Pope Benedict XVI arrived in Britain today for a four-day tour.

As he delivered a speech outside Holyrood House in Edinburgh after meeting the Queen, he warned the UK to beware of “aggressive forms of secularism” and urged people to retain traditional values while becoming a modern and multi-cultural society.

He said Hitler’s “atheist extremism” had led to the horrors of the Holocaust and praised Britain’s stand against it.

He added: “Today, the United Kingdom strives to be a modern and multicultural society. In this challenging enterprise, may it always maintain its respect for those traditional values and cultural expressions that more aggressive forms of secularism no longer value or even tolerate.”

The Pope will hold an open-air Mass at Bellahouston Park in Glasgow tonight, with similar events in London on Saturday and Birmingham on Sunday.

Today, the 83-year-old made his strongest statement yet on the child sex abuse scandal in the Catholic Church, saying he felt “sadness also that the church authority was not sufficiently vigilant and not sufficiently quick and decisive to take the necessary measures”.

He said abusers suffered from an “illness” and that his priority was healing victims.

Responding to anger from some sections of the public about his state-funded visit, the Pope said Britain has a “great history of anti-Catholicism. But it is also a country with a great history of tolerance”.

Thousands of people lined the streets in Edinburgh today to see the Pontiff and police said there were few protests. However, hundreds of people are expected to join a march through London and a rally outside Downing Street against the visit on Saturday.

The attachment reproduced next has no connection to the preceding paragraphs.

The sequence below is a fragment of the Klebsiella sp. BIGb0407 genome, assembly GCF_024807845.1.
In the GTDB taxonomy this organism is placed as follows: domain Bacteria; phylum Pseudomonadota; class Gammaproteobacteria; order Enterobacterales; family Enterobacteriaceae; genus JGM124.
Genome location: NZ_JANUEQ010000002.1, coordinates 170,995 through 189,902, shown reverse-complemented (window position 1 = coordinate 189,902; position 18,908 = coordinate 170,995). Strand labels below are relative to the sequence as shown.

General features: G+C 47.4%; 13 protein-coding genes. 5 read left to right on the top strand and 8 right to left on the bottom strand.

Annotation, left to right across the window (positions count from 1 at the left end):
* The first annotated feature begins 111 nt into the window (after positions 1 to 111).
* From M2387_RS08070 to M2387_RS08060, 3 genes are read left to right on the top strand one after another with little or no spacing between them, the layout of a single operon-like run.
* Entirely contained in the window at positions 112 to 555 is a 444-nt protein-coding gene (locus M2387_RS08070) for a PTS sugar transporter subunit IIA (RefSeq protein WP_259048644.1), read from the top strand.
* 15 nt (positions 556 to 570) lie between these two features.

The rally will include speakers such as Peter Tatchell and Richard Dawkins, who have attacked the Pope for his condemnation of gay rights, contraception and abortion.

Mr Tatchell accused the Pope of covering up the “homosexuality” of 19th-century Cardinal John Henry Newman, who will be beatified during Sunday’s Mass. He claimed there was evidence to show that the cardinal and Father Ambrose St John were in a platonic gay relationship.

The Pope was also attacked today by National AIDS Trust and the Family Planning Association.

In a joint open letter, the charities said that his “irresponsible and discriminatory statements” on sexuality and sexual health were putting lives at risk.

They claimed that women were being killed and injured because they could not seek legal abortions in some countries, that condoms are crucial in the fight against HIV and that he was using his position to “incite and legitimise intolerance, prejudice and discrimination against lesbian, gay and bisexual people across the world”.